Vaccine guards against seasonal H1N1 virus

By J_Howard

November means the beginning of many things: holiday shopping, cold weather and influenza season. This year, the flu vaccine is recommended for everyone 6 months old and up and will protect against three strains of the flu, including the H1N1 virus.

In previous years, the flu shot has been distributed on a priority basis to pregnant women, those with weakened immune systems and people aged 65 and older. The Centers for Disease Control and Prevention now recommend that those 6 months of age or older get vaccinated because of the protection it provides against H1N1.

“In the past, 90 percent of fatalities occurred in a population of 65 and older,” said Jeff Dimond, CDC spokesman. “The H1N1 virus pandemic last year changed that, and 90 percent of fatalities were under the age of 65. Now we want to get everybody vaccinated.”

Another new development is the Fluzone High-Dose, approved by the FDA in late December 2009. This vaccine is four times stronger than the regular flu shot and is recommended for those who are 65 and older.

More than 115 million doses of the flu shot are available this year, making it another reason children and adults will have access to the vaccine, according

to Dimond.

College students’ lifestyles make them more susceptible to getting sick, according to Elizabeth Gozdziak, a pharmacist in Elmhurst, Ill.

“If [students] live in a dormitory, they are all really close together so they are all coughing, and coughing on each other,” Gozdziak said. “They are likely to get sick because of the close quarters.”

Robert Lamb, professor of molecular and cellular biology at Northwestern University, stresses influenza is a serious infectious disease and should not be taken lightly.

“Very often people talk about having the flu over the weekend or the stomach flu.” Lamb said. “This is an imprecise term. I’m sure they were sick, but they did not have the influenza virus. It is a much more serious and nasty disease.”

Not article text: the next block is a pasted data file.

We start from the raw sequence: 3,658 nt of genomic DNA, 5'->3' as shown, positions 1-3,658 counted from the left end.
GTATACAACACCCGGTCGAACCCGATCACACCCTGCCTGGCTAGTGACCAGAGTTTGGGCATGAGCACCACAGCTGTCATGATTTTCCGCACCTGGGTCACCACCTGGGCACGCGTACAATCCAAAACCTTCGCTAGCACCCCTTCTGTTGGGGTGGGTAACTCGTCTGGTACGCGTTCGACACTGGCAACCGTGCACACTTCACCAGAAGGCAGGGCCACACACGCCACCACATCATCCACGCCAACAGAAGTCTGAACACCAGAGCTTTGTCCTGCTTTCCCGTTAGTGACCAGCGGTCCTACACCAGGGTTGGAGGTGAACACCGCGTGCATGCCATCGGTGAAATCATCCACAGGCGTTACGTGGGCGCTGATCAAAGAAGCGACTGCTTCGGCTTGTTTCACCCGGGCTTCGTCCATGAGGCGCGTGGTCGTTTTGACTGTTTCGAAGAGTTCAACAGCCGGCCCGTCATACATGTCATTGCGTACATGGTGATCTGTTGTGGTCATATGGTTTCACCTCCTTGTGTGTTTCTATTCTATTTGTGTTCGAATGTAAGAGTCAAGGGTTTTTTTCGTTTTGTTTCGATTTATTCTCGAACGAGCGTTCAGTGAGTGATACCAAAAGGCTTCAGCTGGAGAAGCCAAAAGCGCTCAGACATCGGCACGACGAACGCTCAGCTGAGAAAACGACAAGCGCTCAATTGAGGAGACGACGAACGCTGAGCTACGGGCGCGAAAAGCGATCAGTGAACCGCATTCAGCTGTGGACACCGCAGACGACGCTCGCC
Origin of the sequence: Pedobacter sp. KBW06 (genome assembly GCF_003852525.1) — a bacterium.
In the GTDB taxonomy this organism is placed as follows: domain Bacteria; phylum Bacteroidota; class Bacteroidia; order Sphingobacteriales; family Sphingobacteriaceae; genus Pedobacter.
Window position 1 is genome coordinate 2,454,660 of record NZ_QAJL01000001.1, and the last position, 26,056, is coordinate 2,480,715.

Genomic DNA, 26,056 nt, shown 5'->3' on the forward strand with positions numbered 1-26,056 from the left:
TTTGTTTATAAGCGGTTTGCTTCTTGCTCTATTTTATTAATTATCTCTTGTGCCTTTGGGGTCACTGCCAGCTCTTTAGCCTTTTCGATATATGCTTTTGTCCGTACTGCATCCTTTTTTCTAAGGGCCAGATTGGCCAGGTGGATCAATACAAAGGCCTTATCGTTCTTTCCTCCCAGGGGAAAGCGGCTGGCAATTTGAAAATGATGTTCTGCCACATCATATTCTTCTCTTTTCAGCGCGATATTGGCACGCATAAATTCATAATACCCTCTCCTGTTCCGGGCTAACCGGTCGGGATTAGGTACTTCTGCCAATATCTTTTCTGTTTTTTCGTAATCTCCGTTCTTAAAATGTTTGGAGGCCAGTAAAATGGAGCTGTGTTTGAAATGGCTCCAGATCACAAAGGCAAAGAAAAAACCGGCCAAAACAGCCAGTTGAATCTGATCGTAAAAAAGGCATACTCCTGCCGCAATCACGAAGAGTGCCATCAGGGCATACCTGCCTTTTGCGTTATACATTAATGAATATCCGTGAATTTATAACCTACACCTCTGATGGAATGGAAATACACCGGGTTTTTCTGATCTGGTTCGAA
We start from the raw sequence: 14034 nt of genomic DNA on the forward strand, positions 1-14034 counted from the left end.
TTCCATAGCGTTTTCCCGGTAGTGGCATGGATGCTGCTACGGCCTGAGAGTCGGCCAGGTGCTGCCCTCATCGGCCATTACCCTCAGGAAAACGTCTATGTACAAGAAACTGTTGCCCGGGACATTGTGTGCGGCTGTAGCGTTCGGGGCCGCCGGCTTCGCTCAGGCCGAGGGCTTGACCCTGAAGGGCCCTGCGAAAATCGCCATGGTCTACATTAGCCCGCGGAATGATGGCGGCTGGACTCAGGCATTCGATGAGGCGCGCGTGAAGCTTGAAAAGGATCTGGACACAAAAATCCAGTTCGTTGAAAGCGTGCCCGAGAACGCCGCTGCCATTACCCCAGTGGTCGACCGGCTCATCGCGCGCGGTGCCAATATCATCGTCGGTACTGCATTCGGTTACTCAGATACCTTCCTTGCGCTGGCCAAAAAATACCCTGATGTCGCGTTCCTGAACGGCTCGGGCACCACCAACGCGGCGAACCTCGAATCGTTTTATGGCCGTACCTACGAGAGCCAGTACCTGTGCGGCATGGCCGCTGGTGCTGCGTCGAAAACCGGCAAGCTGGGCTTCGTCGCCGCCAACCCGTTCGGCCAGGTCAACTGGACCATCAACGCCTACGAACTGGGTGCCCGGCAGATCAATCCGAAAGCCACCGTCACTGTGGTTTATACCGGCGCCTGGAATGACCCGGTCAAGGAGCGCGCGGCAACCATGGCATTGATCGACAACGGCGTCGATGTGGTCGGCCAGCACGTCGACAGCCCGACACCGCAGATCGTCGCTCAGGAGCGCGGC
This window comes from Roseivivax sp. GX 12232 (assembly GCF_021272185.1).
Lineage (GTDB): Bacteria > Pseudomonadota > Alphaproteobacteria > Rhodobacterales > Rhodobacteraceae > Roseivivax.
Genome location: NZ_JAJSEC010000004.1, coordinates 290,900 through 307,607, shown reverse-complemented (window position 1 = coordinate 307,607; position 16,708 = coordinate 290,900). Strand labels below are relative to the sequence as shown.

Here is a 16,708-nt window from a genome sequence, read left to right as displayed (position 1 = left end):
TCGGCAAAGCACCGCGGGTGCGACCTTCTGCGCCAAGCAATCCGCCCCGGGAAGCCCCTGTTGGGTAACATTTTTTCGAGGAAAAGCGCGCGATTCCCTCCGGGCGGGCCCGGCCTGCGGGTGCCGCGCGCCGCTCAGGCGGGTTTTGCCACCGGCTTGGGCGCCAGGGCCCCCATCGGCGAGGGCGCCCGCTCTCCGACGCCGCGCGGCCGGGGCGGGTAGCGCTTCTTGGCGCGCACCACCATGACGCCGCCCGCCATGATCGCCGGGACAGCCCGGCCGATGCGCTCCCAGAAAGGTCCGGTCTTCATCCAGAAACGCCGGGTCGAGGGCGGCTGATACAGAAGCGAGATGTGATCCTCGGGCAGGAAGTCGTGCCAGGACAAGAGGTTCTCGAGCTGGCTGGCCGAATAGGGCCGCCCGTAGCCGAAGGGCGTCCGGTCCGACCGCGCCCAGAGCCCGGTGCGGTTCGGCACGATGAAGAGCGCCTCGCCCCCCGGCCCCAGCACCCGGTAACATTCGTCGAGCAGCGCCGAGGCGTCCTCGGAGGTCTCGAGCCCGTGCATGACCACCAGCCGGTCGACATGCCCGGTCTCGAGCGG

Influenza is a respiratory virus with symptoms of high fever, coughing, chills, body aches and runny or stuffy nose. Lamb said those infected with influenza will not want to get out of bed and will feel weak for a few days. Dimond said the virus can remain contagious for 24 hours after symptoms pass. Rest is key when fighting the flu. This is not only for the person infected but for those around the person as well.

“Don’t show how tough you are by getting out of bed and spreading the flu virus everywhere else,” Dimond said.

Strains of the virus can be different every year. This year’s flu shot protects against predicted seasonal flu viruses, according to Lamb.

“We know the flu is extremely unpredictable,” Diamond said. “That is one of the defining characteristics of the virus, but we know [influenza] is vaccine preventable.”

For those looking for a needle injection alternative, the vaccine comes in a nasal form. Gozdziak said the nasal spray is a weakened form of the virus and could result in a sore throat or a runny nose.

This year’s vaccine became available during late August and will continue throughout flu season, according to the CDC.

“Let’s say by February you still have not caught the flu from anyone and you still have not had the vaccine, it is still not too late to get it,” Gozdziak said.

Other forms of prevention against the virus are sneezing or coughing into a tissue and staying away from those who are sick because the virus is airborne. Lamb stands by the vaccine as the best form of prevention.

“Apart from the silly [remedies], which is to stop breathing, it is really pretty difficult [to prevent],” Lamb said. “The vaccine will give you good protection against

getting sick.”